Uganda sadly lost all its rhinos to poaching. In 2002 Ziwa Ranch agreed to relocate 7,000 heads of cattle to establish a rhino sanctuary to reintroduce rhinos to Uganda. The aim is to initially re-introduce southern white rhinos back into the wild in Murchison Falls and then into other national parks throughout Uganda, through a collaborative effort between the Uganda Wildlife Authority (the custodians of rhinos) and Ziwa Rhino Sanctuary.
It took 3 years of fundraising to fence the land and to be able to ensure the security of the rhinos. The Sanctuary started with 6 rhinos and there are now 35 wild in its 7000 hectares .
The sanctuary is best known for its rhino tracking (given the rhinos all have a guard they know exactly where to find them and with an experienced rhino guide you can get close, as they just ignore people as long as you aren’t in their way).
Our plan wasn’t to track, we feel we have already had our fill of close quarter rhino encounters in Rwanda, our plan was to camp in the sanctuary’s campsite. A fenced camp (with a somewhat shonky metal fence) it is 5km deep in the sanctuary behind their buildings. Workers live on site and it also offers some rooms as accomodation, on the other side. We only had workers accomodation nearby, and we had the campsite to ourselves. We picked a spot near to the fence that gave us the clearest view of an opening in the thicket. We had read that sometimes the rhinos will come and sleep next to the camp, so we picked the most likely spot just in case.
The camp had great facilities. Somewhere to wash dishes and an amazing toilet/shower block that was all stone. Even the solar hot water worked and the shower was blissful. As dusk fell one of the workers came in to camp and silently lit the fire in the middle. We think that had more chance of protecting us than the shonky fence.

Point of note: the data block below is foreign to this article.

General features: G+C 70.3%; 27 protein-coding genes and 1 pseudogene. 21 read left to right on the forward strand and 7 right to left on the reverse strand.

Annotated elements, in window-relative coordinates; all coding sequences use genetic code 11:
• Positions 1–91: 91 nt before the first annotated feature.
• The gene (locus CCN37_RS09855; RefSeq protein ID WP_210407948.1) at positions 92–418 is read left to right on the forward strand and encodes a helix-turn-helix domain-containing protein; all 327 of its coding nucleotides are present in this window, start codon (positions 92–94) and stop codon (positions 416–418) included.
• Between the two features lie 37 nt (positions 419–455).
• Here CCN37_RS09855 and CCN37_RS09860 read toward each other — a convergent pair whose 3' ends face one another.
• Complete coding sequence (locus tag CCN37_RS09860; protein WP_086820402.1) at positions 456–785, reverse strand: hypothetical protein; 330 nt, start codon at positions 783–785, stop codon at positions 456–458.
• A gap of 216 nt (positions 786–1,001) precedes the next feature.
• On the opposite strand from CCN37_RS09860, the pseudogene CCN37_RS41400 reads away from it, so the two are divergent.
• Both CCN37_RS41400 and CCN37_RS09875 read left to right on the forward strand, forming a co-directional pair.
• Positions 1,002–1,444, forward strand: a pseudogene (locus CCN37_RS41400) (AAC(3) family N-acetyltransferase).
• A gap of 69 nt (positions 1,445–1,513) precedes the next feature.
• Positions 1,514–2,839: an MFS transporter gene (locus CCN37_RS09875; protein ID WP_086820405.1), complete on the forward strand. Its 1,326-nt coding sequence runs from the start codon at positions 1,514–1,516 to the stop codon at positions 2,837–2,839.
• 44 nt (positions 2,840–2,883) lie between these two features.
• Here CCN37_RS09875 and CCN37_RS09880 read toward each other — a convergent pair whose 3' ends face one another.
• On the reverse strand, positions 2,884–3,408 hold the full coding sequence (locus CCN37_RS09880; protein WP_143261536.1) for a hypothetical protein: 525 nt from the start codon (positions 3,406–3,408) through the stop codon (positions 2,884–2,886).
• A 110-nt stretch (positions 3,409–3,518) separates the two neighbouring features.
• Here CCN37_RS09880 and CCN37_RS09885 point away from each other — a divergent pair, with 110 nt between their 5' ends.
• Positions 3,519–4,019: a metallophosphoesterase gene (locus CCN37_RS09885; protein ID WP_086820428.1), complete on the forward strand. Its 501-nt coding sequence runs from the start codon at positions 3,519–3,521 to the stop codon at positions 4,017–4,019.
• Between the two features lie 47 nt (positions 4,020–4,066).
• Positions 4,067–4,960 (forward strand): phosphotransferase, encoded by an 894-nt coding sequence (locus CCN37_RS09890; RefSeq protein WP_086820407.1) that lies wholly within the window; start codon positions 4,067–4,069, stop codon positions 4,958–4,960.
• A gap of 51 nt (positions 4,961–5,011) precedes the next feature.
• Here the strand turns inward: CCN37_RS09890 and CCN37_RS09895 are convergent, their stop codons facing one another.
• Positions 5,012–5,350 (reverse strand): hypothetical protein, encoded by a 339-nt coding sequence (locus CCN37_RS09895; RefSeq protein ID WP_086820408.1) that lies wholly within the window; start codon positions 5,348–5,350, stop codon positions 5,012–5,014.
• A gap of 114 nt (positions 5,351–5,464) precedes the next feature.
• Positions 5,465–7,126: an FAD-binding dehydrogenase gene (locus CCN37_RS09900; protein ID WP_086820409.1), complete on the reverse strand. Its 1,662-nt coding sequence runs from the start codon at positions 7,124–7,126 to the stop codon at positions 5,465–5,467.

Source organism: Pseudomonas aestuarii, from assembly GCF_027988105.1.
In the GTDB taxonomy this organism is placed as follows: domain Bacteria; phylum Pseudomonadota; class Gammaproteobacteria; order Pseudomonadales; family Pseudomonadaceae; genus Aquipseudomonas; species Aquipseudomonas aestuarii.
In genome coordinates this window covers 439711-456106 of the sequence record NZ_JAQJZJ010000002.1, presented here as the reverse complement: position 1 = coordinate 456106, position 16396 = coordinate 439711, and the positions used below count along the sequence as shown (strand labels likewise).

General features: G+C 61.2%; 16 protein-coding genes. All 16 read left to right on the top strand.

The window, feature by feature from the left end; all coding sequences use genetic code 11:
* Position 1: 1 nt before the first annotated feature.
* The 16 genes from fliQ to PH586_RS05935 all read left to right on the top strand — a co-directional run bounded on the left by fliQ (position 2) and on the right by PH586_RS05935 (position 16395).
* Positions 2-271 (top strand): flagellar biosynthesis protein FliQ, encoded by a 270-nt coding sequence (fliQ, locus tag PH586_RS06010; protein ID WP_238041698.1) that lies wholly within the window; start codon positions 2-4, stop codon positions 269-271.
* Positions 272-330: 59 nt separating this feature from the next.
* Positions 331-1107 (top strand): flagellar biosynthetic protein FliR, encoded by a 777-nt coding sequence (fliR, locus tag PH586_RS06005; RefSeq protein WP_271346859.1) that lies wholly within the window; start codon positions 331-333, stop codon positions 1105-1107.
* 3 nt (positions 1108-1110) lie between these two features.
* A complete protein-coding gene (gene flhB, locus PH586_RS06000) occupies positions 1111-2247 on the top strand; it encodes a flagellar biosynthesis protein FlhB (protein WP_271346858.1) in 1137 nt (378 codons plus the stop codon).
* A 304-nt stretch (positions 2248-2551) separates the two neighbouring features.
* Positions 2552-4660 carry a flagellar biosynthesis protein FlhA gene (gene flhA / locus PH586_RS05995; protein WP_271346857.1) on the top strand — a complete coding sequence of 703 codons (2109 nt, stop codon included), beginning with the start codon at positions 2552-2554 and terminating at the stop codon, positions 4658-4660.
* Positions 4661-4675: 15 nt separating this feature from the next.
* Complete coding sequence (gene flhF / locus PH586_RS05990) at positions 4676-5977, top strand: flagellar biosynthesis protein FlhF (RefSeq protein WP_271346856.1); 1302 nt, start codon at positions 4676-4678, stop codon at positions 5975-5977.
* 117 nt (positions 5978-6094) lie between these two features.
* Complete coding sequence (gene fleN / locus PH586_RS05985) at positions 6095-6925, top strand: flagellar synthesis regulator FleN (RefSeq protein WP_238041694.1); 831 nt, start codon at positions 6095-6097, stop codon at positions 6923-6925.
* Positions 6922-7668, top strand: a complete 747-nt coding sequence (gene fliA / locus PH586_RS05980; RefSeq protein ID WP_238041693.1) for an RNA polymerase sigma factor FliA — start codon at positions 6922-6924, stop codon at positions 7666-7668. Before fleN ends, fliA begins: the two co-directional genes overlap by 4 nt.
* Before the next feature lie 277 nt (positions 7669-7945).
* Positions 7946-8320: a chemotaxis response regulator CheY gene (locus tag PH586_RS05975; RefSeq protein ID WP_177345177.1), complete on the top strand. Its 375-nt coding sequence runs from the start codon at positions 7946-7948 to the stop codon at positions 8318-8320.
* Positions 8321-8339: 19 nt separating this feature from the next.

Emma claims she didn’t sleep well as every noise she heard she hoped it was a rhino, there were fresh footprints in the sand the other side of the fence the next morning though we saw nothing.
We weren’t in a hurry even though we had quite a long drive ahead. We moved slowly to pack down our camp and we’re on the verge of leaving when we spotted 3 rhino at the far end of the clearing we were facing. They went behind a few trees and we thought they were going off in the other direction but then they turned around and slowly grazed all the way to the camp then walked right next to our fence and past us. We stood silently (behind the safety of our fence) as the rhino walked just 5m away. We don’t think it happened very often as some of the staff had slipped into our camp and were quietly photographing them. They didn’t care at all about the buildings or the people, they dug around a bit in the dirt, (and with it also nearly broke a water pipe), before sauntering away. It was awesome and we were so stoked that we had taken it easy that morning and were still there for it. We left just after they departed, it was already close to lunchtime.